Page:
OUR SMALL HERD
Our original four boys came from Ardo Alpacas in Aberdeenshire. We are not alpaca breeders and have our boys purely as pets. Our experience is that you don't need to be a breeder and that a 'batchelor herd' can give much pleasure to the owner. We have 5 acres including our big garden and grazing for the boys, 15 miles north of Inverness, Scotland. I spin, knit, felt and crochet with the fleece from the boys.
Sunday, 5 September 2010
We have had a week of gorgeous weather here, plenty of daytime sunshine and lovely sunsets to follow. This shot was taken mid week, early evening, and shows aircraft vapour trails being blown around by high altitude winds whilst at ground level it was windless! Flight paths to/from USA are high above us here so dramatic sky views of the planes and their trails are quite common.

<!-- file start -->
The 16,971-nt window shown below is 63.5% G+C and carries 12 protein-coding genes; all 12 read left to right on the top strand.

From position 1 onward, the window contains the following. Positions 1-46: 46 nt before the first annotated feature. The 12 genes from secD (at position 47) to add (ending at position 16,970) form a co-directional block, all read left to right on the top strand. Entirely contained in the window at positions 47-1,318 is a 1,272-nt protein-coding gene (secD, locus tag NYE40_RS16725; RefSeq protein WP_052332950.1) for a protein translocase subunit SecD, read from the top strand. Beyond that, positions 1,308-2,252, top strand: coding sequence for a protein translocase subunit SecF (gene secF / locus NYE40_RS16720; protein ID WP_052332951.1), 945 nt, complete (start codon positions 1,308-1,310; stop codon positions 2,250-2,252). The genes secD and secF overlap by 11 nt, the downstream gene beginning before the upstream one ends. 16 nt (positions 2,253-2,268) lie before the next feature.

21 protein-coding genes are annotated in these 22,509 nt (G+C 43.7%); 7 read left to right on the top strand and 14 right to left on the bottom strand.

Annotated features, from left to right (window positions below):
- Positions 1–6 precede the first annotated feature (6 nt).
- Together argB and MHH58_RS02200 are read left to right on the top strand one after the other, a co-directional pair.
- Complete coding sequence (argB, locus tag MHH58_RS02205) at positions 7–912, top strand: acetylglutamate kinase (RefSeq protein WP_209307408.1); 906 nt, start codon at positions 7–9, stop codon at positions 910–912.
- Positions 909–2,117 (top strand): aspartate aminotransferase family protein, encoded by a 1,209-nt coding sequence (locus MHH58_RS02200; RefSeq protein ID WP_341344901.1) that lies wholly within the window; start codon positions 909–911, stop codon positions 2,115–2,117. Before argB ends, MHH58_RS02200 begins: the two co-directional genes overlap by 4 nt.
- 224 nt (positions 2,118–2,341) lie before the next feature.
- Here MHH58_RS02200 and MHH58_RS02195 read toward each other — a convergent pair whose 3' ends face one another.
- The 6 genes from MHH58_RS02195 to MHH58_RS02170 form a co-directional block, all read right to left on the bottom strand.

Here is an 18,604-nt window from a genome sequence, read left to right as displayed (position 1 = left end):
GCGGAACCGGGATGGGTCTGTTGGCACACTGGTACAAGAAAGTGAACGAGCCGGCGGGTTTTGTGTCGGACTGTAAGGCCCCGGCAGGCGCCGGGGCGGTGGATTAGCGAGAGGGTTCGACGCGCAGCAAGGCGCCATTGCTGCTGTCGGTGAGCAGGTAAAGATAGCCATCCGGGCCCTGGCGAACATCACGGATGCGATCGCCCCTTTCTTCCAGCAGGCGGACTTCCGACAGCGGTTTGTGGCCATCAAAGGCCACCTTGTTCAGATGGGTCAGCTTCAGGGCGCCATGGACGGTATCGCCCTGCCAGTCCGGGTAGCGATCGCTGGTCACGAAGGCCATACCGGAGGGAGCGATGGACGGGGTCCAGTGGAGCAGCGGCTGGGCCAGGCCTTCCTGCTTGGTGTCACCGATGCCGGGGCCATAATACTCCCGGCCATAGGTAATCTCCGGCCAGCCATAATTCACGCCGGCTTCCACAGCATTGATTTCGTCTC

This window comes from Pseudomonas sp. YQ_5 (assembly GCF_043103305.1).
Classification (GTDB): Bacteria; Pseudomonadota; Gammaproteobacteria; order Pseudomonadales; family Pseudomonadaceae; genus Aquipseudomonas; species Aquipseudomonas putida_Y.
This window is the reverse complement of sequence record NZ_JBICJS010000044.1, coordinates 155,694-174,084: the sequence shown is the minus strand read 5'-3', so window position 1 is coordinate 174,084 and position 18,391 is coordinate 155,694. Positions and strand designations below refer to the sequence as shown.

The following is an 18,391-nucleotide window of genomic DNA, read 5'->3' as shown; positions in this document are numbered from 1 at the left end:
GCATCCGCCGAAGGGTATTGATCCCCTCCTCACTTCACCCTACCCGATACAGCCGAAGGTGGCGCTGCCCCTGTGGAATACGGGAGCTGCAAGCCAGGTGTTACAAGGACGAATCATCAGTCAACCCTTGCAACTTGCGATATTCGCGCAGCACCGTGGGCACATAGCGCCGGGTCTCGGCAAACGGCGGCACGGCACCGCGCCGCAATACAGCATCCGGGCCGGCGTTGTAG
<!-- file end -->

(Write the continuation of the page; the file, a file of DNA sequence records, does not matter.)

You may need to enlarge this photo of the boys at the bottom of their paddock lying in the sun just across the fence from Freda, Lola and wee Hamish. The alpacas and cattle seem to enjoy each other's company and often when the cattle move the boys will follow them along their side of the fence.
Same Buddleia, but with more butterflies. Unfortunately we are not up on butterflies and moths so don't have a name for this type of butterfly, but I guess the big circles on the wings should give us a clue! Answers on a post card please........or maybe we need to look up the internet.
More haltering and leading yesterday with Rufus (R) still very wary. Eventually by tying two leads together to make them longer he got the idea and walked (hesitatingly!) Also shown are Fyta (dark trousers), Faro (brown), Fidget (white) and Gully near the gate. Fidget had his front nails clipped and he was very good - 3 years ago he used to rear up and kick for these sessions. The photo was taken first thing in the morning and the early mist can still be seen in the background.
And finally...........at the end of a lovely day, Gully comes out of his field shelter where he has been hiding from Midges, and enjoys grazing with his chums at sunset. Again, a vapour trail can be seen in the sky.